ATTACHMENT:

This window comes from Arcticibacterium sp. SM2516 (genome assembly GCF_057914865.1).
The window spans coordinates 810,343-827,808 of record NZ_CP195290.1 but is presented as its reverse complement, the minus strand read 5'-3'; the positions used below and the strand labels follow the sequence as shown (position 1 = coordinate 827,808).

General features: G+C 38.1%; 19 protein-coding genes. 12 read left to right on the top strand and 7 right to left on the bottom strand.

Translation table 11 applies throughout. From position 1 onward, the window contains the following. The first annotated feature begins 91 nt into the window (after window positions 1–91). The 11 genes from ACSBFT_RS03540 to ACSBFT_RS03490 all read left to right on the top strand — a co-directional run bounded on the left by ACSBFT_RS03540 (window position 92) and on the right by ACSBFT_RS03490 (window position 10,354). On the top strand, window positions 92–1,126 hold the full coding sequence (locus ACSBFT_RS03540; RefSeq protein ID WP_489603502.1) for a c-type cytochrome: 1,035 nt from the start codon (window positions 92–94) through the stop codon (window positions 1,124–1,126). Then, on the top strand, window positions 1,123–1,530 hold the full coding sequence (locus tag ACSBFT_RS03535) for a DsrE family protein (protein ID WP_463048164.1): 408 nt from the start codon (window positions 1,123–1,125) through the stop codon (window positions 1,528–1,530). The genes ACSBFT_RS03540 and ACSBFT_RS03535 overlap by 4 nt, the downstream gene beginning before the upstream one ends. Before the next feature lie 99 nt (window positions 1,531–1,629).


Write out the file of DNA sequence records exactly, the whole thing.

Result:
This window comes from Arcticibacterium sp. SM2516 (genome assembly GCF_057914865.1).
The window spans coordinates 810,343-827,808 of record NZ_CP195290.1 but is presented as its reverse complement, the minus strand read 5'-3'; the positions used below and the strand labels follow the sequence as shown (position 1 = coordinate 827,808).

General features: G+C 38.1%; 19 protein-coding genes. 12 read left to right on the top strand and 7 right to left on the bottom strand.

Translation table 11 applies throughout. From position 1 onward, the window contains the following. The first annotated feature begins 91 nt into the window (after window positions 1–91). The 11 genes from ACSBFT_RS03540 to ACSBFT_RS03490 all read left to right on the top strand — a co-directional run bounded on the left by ACSBFT_RS03540 (window position 92) and on the right by ACSBFT_RS03490 (window position 10,354). On the top strand, window positions 92–1,126 hold the full coding sequence (locus ACSBFT_RS03540; RefSeq protein ID WP_489603502.1) for a c-type cytochrome: 1,035 nt from the start codon (window positions 92–94) through the stop codon (window positions 1,124–1,126). Then, on the top strand, window positions 1,123–1,530 hold the full coding sequence (locus tag ACSBFT_RS03535) for a DsrE family protein (protein ID WP_463048164.1): 408 nt from the start codon (window positions 1,123–1,125) through the stop codon (window positions 1,528–1,530). The genes ACSBFT_RS03540 and ACSBFT_RS03535 overlap by 4 nt, the downstream gene beginning before the upstream one ends. Before the next feature lie 99 nt (window positions 1,531–1,629).